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Convictions of Wayne County man vacated by Missouri Supreme Court
A Wayne County man’s 2018 convictions on charges of manslaughter and armed criminal action were vacated Tuesday by the Missouri Supreme Court, sending the case back to circuit court.
Samuel J. Whitaker was convicted in Iron County in the 2013 shooting death of his stepson-in-law, Carl Streeval. He was sentenced to 10 years for manslaughter and 13 years for armed criminal action.
Whitaker appealed, claiming the circuit court failed to instruct jurors that he could claim self defense to prevent a threatened arson on his property.
The details of the case were described in a Tuesday opinion published by the Missouri Supreme Court and written by Judge Kelly Parker.
Evidence at the original trial showed that from 2009 to 2013, Whitaker owned a piece of property containing three homes. He resided in one of them, and his stepdaughter, together with her husband, Carl Streeval, moved into one of the others.
“In March of 2012, Whitaker entered into a contract with the Streevals to sell them that trailer. The Streevals agreed to pay $200 per month for four years,” Parker’s opinion said.
“The Streevals stopped making payments about a year later, and Streeval moved out of the trailer. (Sierra) Streeval then sought and obtained an order of protection prohibiting Streeval from being on the property,” the opinion continued.
In October 2013, Streeval returned, expecting to live there, and an altercation ensued between himself and Whitaker that resulted in Streeval threatening Whitaker with arson.
Streeval, with assistance from the sheriff’s department, was able to gain possession of the trailer he laid claim to. To counter that, Whitaker obtained a paid copy of the property title from the county recorder of deeds showing him as the owner.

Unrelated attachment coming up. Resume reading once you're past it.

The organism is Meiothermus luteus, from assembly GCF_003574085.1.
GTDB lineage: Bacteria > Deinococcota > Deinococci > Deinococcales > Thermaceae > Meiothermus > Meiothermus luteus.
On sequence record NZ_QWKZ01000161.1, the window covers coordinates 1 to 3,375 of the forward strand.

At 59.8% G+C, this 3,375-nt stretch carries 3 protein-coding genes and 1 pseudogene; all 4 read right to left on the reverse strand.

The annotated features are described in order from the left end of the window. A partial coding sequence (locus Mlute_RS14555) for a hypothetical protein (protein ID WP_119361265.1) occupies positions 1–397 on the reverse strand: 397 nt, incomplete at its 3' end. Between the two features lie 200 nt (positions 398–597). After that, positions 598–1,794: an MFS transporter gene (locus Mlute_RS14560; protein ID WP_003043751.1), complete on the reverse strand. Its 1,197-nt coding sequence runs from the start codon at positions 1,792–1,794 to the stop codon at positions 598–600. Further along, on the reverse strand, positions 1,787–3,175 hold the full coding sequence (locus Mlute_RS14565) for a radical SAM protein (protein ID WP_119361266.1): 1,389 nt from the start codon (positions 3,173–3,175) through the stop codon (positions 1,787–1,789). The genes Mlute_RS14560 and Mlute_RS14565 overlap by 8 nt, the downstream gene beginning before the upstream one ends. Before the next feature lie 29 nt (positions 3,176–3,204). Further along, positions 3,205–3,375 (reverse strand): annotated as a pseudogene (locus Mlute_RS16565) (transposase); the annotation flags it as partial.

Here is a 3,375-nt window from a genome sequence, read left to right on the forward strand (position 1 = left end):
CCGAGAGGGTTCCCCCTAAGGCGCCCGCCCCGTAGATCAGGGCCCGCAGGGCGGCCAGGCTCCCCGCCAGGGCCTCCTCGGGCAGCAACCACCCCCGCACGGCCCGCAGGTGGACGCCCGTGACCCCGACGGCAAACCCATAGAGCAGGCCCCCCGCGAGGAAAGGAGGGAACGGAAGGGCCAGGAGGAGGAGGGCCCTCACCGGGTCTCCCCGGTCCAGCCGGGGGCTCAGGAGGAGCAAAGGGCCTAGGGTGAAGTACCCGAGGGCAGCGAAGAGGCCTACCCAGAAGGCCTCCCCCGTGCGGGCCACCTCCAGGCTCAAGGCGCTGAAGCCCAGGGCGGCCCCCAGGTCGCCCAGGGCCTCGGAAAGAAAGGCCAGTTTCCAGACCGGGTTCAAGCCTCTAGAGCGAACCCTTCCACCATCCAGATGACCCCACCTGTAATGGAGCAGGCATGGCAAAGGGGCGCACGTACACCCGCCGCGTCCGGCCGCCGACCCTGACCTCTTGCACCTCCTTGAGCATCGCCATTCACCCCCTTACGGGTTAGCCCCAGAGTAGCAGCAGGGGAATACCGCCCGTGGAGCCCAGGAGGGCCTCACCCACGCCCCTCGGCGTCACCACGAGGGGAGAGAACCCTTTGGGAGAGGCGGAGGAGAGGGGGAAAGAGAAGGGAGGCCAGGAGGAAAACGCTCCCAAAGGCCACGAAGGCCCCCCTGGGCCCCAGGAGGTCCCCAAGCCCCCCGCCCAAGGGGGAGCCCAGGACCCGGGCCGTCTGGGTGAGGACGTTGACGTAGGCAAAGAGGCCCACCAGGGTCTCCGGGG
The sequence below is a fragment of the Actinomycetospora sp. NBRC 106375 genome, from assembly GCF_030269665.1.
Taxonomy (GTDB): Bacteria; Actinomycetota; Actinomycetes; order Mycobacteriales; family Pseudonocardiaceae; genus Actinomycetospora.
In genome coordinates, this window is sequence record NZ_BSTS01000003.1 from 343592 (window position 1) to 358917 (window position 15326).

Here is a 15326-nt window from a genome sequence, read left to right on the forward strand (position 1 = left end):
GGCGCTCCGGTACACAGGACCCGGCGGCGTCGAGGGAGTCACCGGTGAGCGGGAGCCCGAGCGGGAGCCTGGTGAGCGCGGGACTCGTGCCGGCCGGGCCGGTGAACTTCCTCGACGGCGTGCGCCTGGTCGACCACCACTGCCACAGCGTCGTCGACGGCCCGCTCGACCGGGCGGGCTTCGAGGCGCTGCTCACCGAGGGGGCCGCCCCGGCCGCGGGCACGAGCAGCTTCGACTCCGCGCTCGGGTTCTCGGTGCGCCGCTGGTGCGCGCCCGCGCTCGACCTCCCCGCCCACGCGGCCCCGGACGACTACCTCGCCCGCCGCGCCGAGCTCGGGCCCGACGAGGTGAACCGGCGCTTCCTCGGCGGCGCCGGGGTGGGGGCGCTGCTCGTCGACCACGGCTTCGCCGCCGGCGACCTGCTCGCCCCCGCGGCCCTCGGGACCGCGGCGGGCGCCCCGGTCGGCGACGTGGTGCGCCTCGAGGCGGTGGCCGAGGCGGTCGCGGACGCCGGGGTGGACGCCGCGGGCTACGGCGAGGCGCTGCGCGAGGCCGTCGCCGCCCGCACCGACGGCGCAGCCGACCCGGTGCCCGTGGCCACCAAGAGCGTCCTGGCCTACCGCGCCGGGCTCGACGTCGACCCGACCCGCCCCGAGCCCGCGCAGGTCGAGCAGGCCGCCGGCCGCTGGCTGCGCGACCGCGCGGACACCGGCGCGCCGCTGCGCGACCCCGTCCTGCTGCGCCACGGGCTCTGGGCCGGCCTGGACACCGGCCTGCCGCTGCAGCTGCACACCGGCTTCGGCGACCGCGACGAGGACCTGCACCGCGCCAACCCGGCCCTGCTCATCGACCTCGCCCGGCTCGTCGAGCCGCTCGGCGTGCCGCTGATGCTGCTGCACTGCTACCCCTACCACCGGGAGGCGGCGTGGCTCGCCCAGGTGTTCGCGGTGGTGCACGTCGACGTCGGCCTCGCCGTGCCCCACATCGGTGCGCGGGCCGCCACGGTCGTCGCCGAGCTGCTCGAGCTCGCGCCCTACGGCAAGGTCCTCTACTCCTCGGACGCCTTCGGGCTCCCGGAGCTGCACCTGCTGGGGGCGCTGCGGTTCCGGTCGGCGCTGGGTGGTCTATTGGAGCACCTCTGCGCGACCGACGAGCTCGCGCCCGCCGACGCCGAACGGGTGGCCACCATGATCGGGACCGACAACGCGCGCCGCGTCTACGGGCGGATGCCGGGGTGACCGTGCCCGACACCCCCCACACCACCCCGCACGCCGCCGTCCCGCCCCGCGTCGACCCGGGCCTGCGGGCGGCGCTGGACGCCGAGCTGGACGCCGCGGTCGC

Upon his return to the property, Whitaker said, Streeval arrived outside and was yelling and threatening him with arson, with a gasoline jug in hand.
As he went outside to feed his dog, Whitaker carried a shotgun for protection, according to court documents.
“Streeval ran toward Whitaker and attempted to take the gun, and Whitaker shot Streeval, resulting in a non-fatal head wound,” Parker’s opinion said.
Retreating to the trailer he claimed to own, Streeval called police.
Whitaker, according to the court opinion, feared Streeval would set the trailer on fire and followed him inside.
Whitaker was able to take the gasoline jug while Streeval entered a bathroom. Streeval broke the door off its frame and onto Whitaker, causing him to drop the gas can.
“Whitaker then shot Streeval again, this time killing him,” the opinion said.
At the time, Whitaker was charged with first-degree murder, armed criminal action and burglary.
At his trial, Whitaker “proffered a self-defense instruction that included both burglary and arson as the forcible felonies warranting his use of deadly force,” the opinion continued.
While the circuit court agreed the instruction properly included burglary, it refused to allow the instruction to refer to arson, saying Streeval no longer was an imminent threat because Whitaker already had grabbed the gasoline jug.
The Supreme Court on Tuesday ruled that Whitaker “reasonably believed Streeval was about to set the trailer on fire. As a result, Whitaker reasonably believed deadly force was necessary to protect himself from burglary, arson, or both.”
The opinion said Streeval, not Whitaker, “was the initial aggressor. In the days and moments leading up to the fatal shot, Streeval had repeatedly threatened Whitaker with arson. There was substantial evidence Whitaker reasonably believed Streeval would act on these threats.”
Further, the opinion read, when “Streeval entered the trailer carrying the gas jug, there was substantial evidence that he was doing so unlawfully.”
The circuit court, according to the Supreme Court, “declined to instruct that Whitaker could use deadly force to protect himself from arson, and instead instructed the jury that Whitaker could use deadly force only to protect against Streeval’s burglary.”
The circuit court, according to the Supreme Court opinion, improperly reasoned that Streeval was no longer a threat to Whitaker.
Continuing, the opinion said, “this conclusion fails to view the evidence in the light most favorable to the requested instruction. The altercation between Whitaker and Streeval had been growing for hours, if not days. Over this time, the threat of arson not only was persistent, but Streeval’s conduct also made the threat of arson increasingly likely and imminent.”
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